A trust is a fiduciary arrangement that allows a third party (also known as a trustee) to hold assets on behalf of a beneficiary or multiple beneficiaries. There are many different types of trusts, and they can be quite complex to set up and execute effectively. However, a trust can be a very flexible and advantageous means to specify exactly how and when your assets are being transferred to your beneficiary or multiple beneficiaries in the future. Most trusts can also provide current benefits, such as tax deferral and deductions. (If it is an irrevocable trust for example it may not be considered part of the taxable estate, so fewer taxes may be due upon your death). Unlike a will, a trust may help avoid probate upon your death, which means that your beneficiary or beneficiaries may gain access to the assets designated to them more quickly than they might to assets that are transferred using a will. Assets in a trust may also be able to pass outside of probate, saving time, court fees and potentially reducing the taxes on your estate as well.
Trusts with Bussenger Financial Group To learn more about different types of trusts and how they may benefit your financial stability and peace of mind, we will be happy to help you consult a qualified estate planning attorney that may help meet your individual needs in these matters.
Probate is the potentially lengthy and costly legal process that oversees the transfer of your assets upon your death. If you do not create a will or set up a trust to transfer your property when you die, state law will determine what happens to your estate. This is called intestate. Without a will or some other form of legal estate planning, there is the chance that your assets may not be distributed in the manner that you desire.
Essentially, probate refers to the process whereby certain debts of a decedent may be settled and the legal title to the decedent’s property held in the decedent’s name alone and not otherwise distributed by law, and is then transferred to heirs and beneficiaries. If a decedent had a will, and the decedent had property subject to probate, the probate process begins when the executor (who is nominated by the decedent in their last will) presents the will for probate in a courthouse in the county where the decedent lived or owned property. If there is no will, someone must ask the court to appoint him or her as administrator of the decedent’s estate. Often times this is the spouse or an adult child of the decedent. Once appointed, the executor or administrator becomes the legal representative of the estate.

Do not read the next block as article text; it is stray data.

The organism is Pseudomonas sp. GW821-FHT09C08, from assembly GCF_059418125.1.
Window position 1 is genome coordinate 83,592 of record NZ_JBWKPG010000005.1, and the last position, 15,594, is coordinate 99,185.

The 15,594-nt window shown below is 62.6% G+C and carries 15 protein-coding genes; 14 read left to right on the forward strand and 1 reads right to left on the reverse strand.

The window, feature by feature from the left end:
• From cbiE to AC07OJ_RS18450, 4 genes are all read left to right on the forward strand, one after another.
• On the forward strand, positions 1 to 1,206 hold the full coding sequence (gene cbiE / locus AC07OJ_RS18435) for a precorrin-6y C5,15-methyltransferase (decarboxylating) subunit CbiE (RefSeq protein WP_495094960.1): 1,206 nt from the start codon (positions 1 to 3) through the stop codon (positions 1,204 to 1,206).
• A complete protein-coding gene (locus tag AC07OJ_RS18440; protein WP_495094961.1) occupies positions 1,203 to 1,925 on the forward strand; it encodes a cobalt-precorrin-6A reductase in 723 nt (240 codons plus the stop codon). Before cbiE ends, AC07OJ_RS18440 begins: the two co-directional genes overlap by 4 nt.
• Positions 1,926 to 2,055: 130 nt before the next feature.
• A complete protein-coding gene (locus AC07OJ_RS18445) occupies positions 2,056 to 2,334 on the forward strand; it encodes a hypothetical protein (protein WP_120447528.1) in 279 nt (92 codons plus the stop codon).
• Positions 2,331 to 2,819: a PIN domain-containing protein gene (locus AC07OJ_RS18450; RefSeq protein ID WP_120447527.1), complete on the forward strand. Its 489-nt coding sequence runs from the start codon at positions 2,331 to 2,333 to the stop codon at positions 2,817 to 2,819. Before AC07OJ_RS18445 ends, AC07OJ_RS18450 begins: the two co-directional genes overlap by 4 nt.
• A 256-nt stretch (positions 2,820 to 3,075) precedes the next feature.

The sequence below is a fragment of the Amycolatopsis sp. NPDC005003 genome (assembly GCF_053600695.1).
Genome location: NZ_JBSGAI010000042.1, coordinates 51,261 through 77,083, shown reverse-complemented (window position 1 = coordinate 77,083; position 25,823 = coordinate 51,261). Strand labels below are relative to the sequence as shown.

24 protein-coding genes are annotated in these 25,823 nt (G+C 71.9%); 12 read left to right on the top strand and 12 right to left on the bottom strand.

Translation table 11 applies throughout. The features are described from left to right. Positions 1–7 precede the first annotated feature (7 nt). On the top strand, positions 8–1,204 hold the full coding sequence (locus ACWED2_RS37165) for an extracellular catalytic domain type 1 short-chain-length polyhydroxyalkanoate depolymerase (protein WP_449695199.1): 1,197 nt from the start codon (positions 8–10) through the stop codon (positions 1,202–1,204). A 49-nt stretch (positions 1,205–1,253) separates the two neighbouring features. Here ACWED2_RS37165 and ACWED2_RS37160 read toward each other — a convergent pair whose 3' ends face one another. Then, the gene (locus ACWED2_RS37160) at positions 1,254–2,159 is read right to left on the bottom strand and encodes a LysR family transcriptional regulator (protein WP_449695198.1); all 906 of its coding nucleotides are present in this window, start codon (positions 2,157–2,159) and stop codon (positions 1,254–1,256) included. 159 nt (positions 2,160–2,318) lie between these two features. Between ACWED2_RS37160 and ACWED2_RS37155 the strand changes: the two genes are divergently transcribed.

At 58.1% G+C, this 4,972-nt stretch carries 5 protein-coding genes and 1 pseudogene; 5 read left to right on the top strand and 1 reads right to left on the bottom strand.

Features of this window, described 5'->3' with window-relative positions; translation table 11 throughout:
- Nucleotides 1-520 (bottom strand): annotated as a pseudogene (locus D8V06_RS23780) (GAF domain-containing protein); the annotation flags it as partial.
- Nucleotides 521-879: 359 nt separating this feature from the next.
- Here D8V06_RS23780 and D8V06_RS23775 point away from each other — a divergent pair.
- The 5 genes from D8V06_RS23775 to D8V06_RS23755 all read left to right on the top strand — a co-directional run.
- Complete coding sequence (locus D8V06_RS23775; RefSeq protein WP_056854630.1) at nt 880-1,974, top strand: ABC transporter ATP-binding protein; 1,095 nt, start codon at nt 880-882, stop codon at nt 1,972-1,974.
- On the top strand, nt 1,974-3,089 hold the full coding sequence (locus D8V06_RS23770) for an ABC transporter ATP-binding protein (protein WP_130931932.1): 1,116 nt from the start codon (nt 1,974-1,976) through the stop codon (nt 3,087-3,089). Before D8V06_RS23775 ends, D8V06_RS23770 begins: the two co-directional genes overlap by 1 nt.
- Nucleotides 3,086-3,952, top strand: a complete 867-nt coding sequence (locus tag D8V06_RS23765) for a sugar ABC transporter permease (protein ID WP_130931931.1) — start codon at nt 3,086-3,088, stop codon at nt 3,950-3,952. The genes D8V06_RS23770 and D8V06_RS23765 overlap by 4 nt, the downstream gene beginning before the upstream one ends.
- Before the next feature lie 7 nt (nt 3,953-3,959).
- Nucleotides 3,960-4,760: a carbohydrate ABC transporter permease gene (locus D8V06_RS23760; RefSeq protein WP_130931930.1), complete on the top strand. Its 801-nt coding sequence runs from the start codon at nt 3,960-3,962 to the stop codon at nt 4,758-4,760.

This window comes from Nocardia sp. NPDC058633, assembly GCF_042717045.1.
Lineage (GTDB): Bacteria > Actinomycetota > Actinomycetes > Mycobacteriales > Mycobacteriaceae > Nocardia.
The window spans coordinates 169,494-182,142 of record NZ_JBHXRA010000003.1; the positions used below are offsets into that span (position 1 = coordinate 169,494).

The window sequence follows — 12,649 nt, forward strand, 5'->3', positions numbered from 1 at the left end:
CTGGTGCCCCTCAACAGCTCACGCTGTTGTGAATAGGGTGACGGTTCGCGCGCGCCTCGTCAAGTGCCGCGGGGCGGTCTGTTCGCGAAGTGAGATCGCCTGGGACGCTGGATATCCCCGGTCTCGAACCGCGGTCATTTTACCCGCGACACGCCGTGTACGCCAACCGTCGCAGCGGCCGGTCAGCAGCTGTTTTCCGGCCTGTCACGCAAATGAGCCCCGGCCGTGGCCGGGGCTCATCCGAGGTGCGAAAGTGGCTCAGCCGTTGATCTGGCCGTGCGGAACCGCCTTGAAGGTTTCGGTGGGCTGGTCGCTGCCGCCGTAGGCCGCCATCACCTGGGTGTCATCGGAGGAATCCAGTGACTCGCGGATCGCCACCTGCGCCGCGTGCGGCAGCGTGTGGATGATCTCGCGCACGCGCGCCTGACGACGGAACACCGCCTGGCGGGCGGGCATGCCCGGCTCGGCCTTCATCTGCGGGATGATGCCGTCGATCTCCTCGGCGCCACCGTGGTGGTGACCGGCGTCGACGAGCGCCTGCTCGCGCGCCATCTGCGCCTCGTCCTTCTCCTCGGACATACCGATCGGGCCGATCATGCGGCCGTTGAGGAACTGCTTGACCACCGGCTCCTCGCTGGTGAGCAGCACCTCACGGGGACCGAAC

It may seem like a very daunting, complicated process but at Bussenger Financial we’ll do our best to simplify the process and alleviate the headache as much as possible.
Estate planning is simply determining (while you’re still alive) where your assets should go after you die. Many people believe that they do not need estate planning because they are under the false impression that they do not have an estate, or maybe they simply thing that the value of their current estate is not high enough to cause estate taxation, so what’s the point?
Well, with very few exceptions, everyone has an estate. If you own anything of value that you would wish to pass on to someone else upon your death, you do in fact have an estate to consider. Whether you realize it or not, you actually also have an estate plan already in place. If you never get around to writing your will or designing your individual estate plan, the state provides one for you. But without a properly structured estate plan tailored to your desires, your wishes may not be fulfilled, and your loved ones could be hurt both emotionally and financially.